Palestinians: Israel must freeze settlements for direct talks
Israeli Prime Minister Benjamin Netanyahu must announce a settlement freeze if he wants to meet face-to-face with Palestinian President Mahmoud Abbas, a senior official said Thursday dpa reported
The settlement freeze and release of prisoners is a prerequisite for direct negotiations, chief Palestinian negotiator Saeb Erekat reiterated.
He spoke after the diplomatic group on the Middle East peace process - the United States, United Nations, European Union and Russia, known as the Quartet - welcomed a meeting between Netanyahu and Palestinian Prime Minister Salam Fayyad next week.
It is to be the first high-level Israeli-Palestinian meeting since January.
At the meeting, likely to take place Tuesday in Jerusalem, Netanyahu's office said he "will propose raising the level of the talks and to hold them directly with Abu Mazen (Abbas)."
Fayyad plans to give Netanyahu a letter from Abbas regarding the future of the peace process.
Netanyahu's envoy, Yitzhak Molcho, is expected to meet with Abbas and also give him a letter about Israel's position regarding a future agreement with the Palestinians, the premier's office said.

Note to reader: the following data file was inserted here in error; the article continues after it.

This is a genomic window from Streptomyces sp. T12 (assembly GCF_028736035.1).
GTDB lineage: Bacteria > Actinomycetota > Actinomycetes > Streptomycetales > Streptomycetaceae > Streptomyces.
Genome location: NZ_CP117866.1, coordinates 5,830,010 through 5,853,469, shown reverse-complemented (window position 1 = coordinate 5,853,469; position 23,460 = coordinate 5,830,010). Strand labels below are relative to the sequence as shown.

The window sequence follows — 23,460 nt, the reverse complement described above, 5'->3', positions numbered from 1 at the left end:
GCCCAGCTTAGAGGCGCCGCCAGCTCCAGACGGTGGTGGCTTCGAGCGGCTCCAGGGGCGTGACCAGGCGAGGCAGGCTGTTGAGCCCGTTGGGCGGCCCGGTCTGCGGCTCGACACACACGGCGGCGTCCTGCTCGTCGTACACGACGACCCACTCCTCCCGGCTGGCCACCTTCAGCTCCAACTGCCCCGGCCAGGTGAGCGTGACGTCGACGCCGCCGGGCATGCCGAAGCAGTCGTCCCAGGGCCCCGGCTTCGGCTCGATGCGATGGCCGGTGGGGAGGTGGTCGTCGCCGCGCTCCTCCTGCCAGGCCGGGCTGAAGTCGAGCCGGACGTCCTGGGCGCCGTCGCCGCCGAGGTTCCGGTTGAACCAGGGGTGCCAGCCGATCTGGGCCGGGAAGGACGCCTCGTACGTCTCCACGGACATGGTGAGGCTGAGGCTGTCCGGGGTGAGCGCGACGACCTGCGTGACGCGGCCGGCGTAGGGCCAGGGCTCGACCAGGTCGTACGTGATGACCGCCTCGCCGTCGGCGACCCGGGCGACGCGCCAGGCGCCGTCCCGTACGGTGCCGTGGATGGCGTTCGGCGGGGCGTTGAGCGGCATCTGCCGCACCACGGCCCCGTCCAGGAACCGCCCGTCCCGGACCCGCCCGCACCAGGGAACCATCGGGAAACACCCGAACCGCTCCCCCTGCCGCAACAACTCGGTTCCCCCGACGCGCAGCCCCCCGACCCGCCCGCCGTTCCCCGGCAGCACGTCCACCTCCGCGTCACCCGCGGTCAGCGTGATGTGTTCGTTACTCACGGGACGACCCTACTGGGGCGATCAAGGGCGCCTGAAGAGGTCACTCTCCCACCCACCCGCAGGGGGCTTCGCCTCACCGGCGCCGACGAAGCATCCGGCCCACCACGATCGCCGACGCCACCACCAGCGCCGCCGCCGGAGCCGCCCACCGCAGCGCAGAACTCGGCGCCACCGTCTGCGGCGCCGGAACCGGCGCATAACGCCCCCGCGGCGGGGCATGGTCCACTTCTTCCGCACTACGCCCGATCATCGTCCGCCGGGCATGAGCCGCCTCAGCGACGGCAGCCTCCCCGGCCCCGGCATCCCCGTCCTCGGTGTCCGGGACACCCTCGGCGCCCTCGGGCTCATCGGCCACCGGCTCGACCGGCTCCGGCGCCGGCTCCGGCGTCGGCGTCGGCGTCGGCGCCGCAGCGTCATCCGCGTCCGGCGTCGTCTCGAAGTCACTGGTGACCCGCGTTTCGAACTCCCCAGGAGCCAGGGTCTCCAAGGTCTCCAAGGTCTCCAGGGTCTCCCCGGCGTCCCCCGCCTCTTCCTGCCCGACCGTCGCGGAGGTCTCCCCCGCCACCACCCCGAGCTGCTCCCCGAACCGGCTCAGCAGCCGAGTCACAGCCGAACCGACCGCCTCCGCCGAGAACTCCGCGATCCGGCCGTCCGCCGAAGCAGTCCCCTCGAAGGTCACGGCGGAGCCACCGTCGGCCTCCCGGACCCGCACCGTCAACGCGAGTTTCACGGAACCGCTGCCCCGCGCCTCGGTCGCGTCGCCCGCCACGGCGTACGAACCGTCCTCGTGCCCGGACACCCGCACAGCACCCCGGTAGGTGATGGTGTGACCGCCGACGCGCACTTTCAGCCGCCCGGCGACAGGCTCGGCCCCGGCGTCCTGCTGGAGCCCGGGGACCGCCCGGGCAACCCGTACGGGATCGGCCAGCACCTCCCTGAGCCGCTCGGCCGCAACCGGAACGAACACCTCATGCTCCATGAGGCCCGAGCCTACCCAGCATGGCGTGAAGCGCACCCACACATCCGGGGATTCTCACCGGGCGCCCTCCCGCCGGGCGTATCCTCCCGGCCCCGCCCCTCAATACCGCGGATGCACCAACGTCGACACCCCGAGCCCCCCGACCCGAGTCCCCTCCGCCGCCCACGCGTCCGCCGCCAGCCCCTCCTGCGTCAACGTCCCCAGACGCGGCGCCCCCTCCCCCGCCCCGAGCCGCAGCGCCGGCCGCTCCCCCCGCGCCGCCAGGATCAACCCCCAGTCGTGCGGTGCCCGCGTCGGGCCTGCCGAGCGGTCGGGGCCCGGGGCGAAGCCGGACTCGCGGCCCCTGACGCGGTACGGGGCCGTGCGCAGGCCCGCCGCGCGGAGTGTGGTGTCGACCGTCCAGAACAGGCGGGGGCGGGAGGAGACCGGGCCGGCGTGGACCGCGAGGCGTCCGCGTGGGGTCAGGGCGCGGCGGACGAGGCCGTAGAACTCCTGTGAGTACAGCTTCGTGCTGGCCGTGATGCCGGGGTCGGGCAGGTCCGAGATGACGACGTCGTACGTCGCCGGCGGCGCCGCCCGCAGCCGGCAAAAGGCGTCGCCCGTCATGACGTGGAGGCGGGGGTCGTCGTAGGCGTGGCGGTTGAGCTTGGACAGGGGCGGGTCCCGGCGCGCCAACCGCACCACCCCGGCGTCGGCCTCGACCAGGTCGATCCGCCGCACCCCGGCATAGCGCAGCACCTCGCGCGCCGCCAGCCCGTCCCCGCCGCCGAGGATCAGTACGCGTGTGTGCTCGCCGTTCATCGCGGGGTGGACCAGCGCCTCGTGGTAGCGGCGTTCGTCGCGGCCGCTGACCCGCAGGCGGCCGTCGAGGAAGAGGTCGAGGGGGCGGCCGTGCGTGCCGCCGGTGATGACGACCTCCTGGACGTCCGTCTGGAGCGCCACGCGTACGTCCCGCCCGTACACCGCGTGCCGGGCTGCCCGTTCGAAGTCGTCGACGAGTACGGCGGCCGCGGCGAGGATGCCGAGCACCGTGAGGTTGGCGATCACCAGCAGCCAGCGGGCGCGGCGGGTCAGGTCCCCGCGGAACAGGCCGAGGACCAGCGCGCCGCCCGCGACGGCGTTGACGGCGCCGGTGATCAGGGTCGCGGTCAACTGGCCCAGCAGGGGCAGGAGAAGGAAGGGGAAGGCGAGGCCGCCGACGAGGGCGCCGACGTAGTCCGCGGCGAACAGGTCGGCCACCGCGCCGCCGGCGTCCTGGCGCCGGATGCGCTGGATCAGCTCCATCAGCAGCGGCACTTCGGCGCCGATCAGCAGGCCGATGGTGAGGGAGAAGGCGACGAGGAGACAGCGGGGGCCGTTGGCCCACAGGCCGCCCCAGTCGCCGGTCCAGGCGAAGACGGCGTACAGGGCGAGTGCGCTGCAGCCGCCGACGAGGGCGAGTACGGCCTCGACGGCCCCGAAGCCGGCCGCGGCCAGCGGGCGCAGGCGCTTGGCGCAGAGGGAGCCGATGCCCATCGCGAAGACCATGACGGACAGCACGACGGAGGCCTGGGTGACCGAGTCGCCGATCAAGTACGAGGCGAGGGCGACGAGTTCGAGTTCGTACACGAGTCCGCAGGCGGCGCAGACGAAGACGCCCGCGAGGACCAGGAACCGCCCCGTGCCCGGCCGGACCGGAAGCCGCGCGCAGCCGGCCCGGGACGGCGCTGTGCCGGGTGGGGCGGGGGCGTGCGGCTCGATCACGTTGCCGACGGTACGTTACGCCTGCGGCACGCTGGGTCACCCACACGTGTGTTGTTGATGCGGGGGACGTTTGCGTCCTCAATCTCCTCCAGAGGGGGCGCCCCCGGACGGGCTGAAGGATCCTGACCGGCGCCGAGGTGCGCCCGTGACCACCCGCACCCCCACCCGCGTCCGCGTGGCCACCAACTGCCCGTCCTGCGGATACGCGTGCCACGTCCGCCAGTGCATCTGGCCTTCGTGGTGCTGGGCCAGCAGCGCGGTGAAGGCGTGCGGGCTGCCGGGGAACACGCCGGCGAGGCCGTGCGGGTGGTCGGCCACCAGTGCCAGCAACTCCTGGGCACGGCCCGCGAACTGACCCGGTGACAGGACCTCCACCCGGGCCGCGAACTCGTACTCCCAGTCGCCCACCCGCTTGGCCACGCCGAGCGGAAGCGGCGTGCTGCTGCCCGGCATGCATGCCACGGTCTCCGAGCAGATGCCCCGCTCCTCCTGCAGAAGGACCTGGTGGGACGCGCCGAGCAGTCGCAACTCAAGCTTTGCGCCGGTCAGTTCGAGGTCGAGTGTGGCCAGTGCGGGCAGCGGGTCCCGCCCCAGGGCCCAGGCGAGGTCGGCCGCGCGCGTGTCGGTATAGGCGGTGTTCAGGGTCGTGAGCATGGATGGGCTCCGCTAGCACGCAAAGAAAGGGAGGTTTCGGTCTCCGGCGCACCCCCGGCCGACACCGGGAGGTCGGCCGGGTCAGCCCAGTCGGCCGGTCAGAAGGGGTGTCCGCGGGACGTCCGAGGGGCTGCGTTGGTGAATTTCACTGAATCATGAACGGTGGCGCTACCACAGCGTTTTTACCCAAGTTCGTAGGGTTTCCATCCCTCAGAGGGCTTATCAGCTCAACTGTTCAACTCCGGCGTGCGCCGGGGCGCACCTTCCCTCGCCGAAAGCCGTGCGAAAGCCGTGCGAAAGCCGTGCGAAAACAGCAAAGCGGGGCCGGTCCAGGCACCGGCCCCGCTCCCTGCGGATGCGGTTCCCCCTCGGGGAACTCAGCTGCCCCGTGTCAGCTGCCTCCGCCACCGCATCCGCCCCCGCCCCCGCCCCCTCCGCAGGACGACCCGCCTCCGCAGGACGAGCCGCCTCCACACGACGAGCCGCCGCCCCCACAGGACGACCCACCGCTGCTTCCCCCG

Apart from a few short-lived efforts, there have been no negotiations in the past three years since Netanyahu took office at the head of a right-wing government. The Palestinians have conditioned talks on a freeze of Israeli construction in West Bank settlements and East Jerusalem.
US Secretary of State Hillary Rodham Clinton, UN Secretary General Ban Ki-moon, EU foreign policy chief Catherine Ashton and Russian Foreign Minister Sergei Lavrov, representing the Quartet, met in Washington Wednesday and discussed ways to advance the dialogue.
Netanyahu's office said Israel welcomed the Quartet statement "that calls for the continuation of direct talks between Israel and the Palestinians without preconditions."
Erekat told Voice of Palestine radio: "I hope the Israeli government, which has welcomed the statement, will implement its call for a halt to settlements and meet its other obligations."
He said the Quartet should announce a mechanism for implementation of its calls for peace talks.
The Quartet called on Israel and the Palestinians "to avoid actions that undermine trust and to focus on positive efforts that can strengthen and improve the climate for a resumption of direct negotiations."
It expressed concern about unilateral and provocative actions, "including continued settlement activity," but called negotiations "the only way to a just and durable solution to the conflict."